Exactly half way through the school holidays and both the pink and blue have been blighted by chicken pox. In spite of their discomfort I rather sadistically am happy to have ticked that box in the knowledge that we can now never be ‘poxed’ again. To be honest beyond the unsightly aspect of it, all it really boiled down to were 2 very sleepless nights per child and a lot of writhing and wriggling. 48 hours after the spots had appeared everyone seemed to have moved on, next activity please Mummy! Having fled the city we have been going feral in the country. I am pleased to report that the ‘blue ones’ broody hen has proudly produced 2 chicks. One egg never did the distance but the other 2 cracked open, 21 days on the nose, none of this day late or day early nonsense. The black little chicks have been cheeping away ever since and have been blessed with the slightly obscure names of, ‘Super-hero chick Walter’ and ‘Super-hero chick Amalfi’. Genius! In a bid to flee the nursery the cockerel has now taken up residence on the edge of the water trough, right outside the kitchen much to the amusement of the pink, blue and myself.
Summer holidays do not provide much scope for spending quality time in the kitchen. Lots of food is consumed, so cooking does take place, and plenty of clearing up for that matter, but the creative cook in me is rather restrained and dare I say, frustrated. Every now and again something catches my eye and I start playing, carving out a window, desperate to complete it before I get called upon for a treasure hunt or to transform into the tickle monster! This is exactly what happened last saturday when a recipe for ‘Labaneh’ pricked my attention. I have made ‘labaneh’ before but it was light years ago and I kind of needed to remind myself what it was all about. Making ‘labaneh’ in terms of preparation time takes precisely 5 minutes, ignoring the 25 I had spent looking for a muslin, it then needs about a day to drain and then it is ready to use. All in all perfect for time poor cooks in summer.
‘Labaneh’, ‘labneh’ and ‘labnah’ is very simply ‘strained yogurt’. Surprisingly this creates a rather interesting tangy, creamy cheese commonly used in Middle Eastern cuisine. Allegedly it originates from Lebanon and has to be the easiest fresh cheese one could ever make. Inexpensive, healthy, spreadable even the ‘little people’ could make it! The strained cheese is made by mixing lemon juice with a little oil and salt with the yogurt and placing the mix in a muslin (or jelly bag for want of finding a muslin) over a bowl to catch the whey. The longer you leave it the more whey drips out leaving a more ‘rollable’ cheese. I let mine initially drip for 12 hours and then used it in a tomato salad. It was like a cross between extremely fresh ricotta and goats cheese, it tasted sublime and complemented the salad in a rather seductive way. I then left the rest of the yogurt for another day or so and ended up with a crumbly goats cheese consistency that I rolled in toasted almonds and herbs and ate greedily with smashed broad beans and mint.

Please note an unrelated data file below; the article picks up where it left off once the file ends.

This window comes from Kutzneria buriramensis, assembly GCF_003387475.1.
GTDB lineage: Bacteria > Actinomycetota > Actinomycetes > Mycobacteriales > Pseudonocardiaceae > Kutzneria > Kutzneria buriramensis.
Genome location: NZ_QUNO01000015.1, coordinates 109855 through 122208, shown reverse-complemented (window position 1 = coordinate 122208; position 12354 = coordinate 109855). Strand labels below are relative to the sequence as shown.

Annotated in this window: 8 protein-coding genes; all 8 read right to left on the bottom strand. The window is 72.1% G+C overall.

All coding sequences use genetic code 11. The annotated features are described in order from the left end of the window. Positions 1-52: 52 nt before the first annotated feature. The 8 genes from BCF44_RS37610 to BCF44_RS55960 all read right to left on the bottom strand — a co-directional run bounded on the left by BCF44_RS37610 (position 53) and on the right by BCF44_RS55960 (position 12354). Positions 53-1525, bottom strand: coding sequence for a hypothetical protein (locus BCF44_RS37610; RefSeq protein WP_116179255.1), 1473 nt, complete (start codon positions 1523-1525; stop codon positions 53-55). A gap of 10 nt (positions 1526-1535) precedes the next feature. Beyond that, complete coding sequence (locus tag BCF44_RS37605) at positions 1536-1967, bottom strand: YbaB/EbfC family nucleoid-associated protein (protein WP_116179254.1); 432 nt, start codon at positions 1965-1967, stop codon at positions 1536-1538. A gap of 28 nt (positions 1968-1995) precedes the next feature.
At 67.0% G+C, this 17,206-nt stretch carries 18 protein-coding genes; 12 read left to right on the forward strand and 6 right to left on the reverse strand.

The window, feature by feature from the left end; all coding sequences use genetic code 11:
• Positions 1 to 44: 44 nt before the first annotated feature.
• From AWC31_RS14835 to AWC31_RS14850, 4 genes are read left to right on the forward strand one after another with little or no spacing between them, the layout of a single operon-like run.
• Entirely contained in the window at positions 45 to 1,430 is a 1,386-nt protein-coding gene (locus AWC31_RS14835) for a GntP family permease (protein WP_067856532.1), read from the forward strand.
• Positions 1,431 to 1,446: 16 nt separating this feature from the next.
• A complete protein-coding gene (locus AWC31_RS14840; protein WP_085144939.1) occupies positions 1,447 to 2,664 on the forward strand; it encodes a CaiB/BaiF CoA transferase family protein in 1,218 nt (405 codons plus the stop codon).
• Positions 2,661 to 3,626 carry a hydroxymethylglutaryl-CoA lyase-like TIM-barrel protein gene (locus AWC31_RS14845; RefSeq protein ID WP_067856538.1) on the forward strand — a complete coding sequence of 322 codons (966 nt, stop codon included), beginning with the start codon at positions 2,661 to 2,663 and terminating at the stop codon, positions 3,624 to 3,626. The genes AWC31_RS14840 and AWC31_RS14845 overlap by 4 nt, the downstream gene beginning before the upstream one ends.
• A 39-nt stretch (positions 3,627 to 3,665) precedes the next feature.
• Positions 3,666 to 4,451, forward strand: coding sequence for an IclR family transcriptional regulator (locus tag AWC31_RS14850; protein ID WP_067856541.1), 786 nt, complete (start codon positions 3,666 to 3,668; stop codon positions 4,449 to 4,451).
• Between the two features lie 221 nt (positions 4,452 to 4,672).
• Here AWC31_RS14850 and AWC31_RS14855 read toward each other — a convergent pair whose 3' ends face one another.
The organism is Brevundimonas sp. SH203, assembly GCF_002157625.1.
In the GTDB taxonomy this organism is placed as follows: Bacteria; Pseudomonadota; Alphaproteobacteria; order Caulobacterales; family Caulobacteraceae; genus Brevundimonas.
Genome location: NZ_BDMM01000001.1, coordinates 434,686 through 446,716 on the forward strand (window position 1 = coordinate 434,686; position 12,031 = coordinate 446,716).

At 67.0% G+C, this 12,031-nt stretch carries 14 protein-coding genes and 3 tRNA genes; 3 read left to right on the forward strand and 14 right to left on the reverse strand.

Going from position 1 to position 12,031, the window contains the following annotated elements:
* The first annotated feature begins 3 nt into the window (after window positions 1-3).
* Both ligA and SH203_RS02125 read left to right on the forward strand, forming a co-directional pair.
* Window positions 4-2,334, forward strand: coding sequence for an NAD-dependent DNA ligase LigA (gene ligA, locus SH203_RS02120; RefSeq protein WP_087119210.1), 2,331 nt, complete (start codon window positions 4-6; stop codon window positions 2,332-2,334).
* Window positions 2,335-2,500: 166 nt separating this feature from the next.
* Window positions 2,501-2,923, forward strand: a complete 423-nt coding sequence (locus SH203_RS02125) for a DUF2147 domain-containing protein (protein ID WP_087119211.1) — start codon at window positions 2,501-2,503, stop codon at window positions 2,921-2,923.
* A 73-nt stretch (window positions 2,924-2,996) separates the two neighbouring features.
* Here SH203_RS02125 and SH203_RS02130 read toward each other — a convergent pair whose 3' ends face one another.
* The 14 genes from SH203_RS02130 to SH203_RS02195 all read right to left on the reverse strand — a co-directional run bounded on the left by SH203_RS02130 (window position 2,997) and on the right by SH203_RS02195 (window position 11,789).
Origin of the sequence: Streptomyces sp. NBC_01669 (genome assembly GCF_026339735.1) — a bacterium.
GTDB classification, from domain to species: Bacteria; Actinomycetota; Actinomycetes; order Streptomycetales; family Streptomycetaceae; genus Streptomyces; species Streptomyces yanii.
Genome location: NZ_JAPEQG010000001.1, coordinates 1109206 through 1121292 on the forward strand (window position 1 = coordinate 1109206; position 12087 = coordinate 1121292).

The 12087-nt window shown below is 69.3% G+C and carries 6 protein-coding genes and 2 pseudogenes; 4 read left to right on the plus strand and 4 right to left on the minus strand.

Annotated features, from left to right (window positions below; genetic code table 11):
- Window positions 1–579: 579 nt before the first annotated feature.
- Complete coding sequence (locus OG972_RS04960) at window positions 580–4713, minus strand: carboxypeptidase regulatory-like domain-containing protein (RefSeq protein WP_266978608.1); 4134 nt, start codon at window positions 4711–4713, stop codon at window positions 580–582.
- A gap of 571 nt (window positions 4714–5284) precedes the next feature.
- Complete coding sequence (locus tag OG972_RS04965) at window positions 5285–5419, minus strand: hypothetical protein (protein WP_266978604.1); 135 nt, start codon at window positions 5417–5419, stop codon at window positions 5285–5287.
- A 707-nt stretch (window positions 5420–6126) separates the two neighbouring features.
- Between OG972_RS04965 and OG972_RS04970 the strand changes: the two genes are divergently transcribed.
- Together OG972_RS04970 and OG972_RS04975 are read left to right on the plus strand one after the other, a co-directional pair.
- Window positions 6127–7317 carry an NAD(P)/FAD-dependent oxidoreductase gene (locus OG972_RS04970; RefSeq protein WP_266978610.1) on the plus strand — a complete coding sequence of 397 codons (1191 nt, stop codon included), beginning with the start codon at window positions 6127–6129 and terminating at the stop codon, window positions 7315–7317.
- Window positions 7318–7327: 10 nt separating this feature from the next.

Labaneh (recipe adapted from the fabulous book ‘Honey & Co’ Food from the Middle East’ Sarit Packer & Itamar Srulovich
350g plain yogurt ( I actually used Greek Yogurt and it worked really well)
1tbsp olive oil
1 tbsp lemon juice
1/2 tsp salt
Mix everything together and then place the mix into a muslin or a jelly bag over a bowl. I stretched mine over a pyrex with an elastic band holding the bag above the bottom of the bowl. I let it drip away in the fridge mainly because of our rather warm summer, but I believe leaving it at room temperature is quite normal. I let it drip away for 12 hours and used a batch and then left the rest for another day or so when it really did turn very cheese like!
Labaneh – as above
Mixed heritage tomatoes, using green, yellow, red, cherry etc -if you can find them Isle of Wight tomatoes are fantastic at this time of year
1 tablespoon of rinsed capers
1 handful of flat leaf parsley
1 tablespoon of roasted almonds chopped finely
2 tablespoon of olive oil toasted crumbs (ideally made with good bread, brushetta, ciabatta or sourdough) Mix with the almonds.
Olive oil, white balsamic, salt and pepper
This salad is a wonder. It’s a kind of ‘throw it together’ number which works assuming you have fabulous tomatoes, good olive oil and of course your delicious labaneh. I added the crumbs just to ‘jazz’ it up and what with the addition of the toasted almonds it really had the desired effect. All you have to do is cut your tomatoes, scatter your capers and parsley, grind a little pepper and salt, splash some olive oil and balsamic, dot teaspoonfuls of the labaneh over the tomatoes and add your crumbs.